We have an engagement crisis in today’s world of work. According to recent research, the majority of our employees do not feel a real connection with their work. I find this both alarming and incredibly disheartening. However, the question remains: How might we rectify this epidemic? I do feel that we have the tools (tests, assessments, etc.) and knowledge base to move forward — but our mindset has yet to catch up with the pressing need. The proof is there — we just need to “breathe deeply” and process the information.
We must provide more opportunities for honest conversation. More sharing — more trust — more exploration into what really connects an employee with their work. We need to lay it all out openly and discuss what really matters. No gimmicks. No excuses. We simply need to examine what makes us tick and embrace whatever that might be.
This type of “career transparency” can begin with the interviewing process. To impact this staggering lack of engagement, we need to interview with new-found purpose. This means using the interview platform as an opportunity to discover information that might directly impact future levels of engagement. In particular, we might probe areas that have been linked with higher levels of engagement: Feeling valued, appropriate feedback and support, and how to sustain directed, energized effort.
Here are the questions that I’d like to ask:
- What elements of your work energize you?
- What kind of performance feedback (specificity, frequency) is most useful to you?
- What type of supervision helps you to become maximally effective?
- How does the role we are discussing align with your strengths?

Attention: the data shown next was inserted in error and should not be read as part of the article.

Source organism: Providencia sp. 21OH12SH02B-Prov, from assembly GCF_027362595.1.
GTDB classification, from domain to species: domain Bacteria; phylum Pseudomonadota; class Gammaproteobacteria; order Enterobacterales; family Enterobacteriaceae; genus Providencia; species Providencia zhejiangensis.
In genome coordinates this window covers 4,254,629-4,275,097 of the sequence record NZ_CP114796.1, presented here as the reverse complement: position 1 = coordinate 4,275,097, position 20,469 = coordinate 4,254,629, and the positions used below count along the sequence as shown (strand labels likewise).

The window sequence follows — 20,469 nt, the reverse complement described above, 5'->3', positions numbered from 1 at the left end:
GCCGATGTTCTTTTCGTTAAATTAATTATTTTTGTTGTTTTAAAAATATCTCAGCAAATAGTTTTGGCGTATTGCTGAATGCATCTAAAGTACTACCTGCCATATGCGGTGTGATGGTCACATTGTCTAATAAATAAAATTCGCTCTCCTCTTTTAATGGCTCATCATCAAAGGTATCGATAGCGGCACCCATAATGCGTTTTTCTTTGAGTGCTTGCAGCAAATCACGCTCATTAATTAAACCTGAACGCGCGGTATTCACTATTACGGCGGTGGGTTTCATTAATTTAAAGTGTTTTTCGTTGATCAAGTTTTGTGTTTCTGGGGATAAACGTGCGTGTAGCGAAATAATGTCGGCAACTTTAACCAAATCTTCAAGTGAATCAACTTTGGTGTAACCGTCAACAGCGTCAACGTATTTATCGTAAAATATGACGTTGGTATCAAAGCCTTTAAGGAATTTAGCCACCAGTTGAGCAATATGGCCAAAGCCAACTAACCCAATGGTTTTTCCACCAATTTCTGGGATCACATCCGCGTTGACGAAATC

- If you could implement one innovation (or idea) within our industry, what would that be?
What questions might you ask? Share them.
Special thanks to one of my readers Dave Erikson ( The 10 Career Questions I’d like to Ask Just About Everyone), whose comment motivated me to write this post.
Dr. Marla Gottschalk is a Workplace Psychologist. She also writes for Linkedin and US News & World Report.
8 thoughts on “Interviewing with New Purpose: The 5 Interview Questions I’d Like to Ask”
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James. Thank you so much for sharing your experiences. I agree with you – enhancing employee engagement is a key factor in both healthy and productive workplaces. I hope to explore this premise further. I look forward to hearing about your start-up experience.
Dr Gottschalk – this is a great problem to be solved. An analogy is useful here: before I signed-up with with a personal fitness trainer last year, I thought I had been working with the intensity of 7-8 out of 10. He made me realise that I had only been working at 1-2 out of 10 (I also realised that begging isn’t effective in getting fitness trainers to show mercy!). About the same time, I took the bold step of a career change: to start-up a company. I have never felt more alive since – the sense of satisfaction comes from being incredibly motivated and productive all the time (like “falling in love”, it’s difficult to relate what this feels like without first hand experience). I come to two assertions. One, lifting employee engagement would deliver more productivity gain than anything else management can focus on – imagine boosting employee productivity two or three-fold? Two, people are cheating themselves when they are not 100% disengaged, not just the employer. I look forward to reading the ideas on your blog.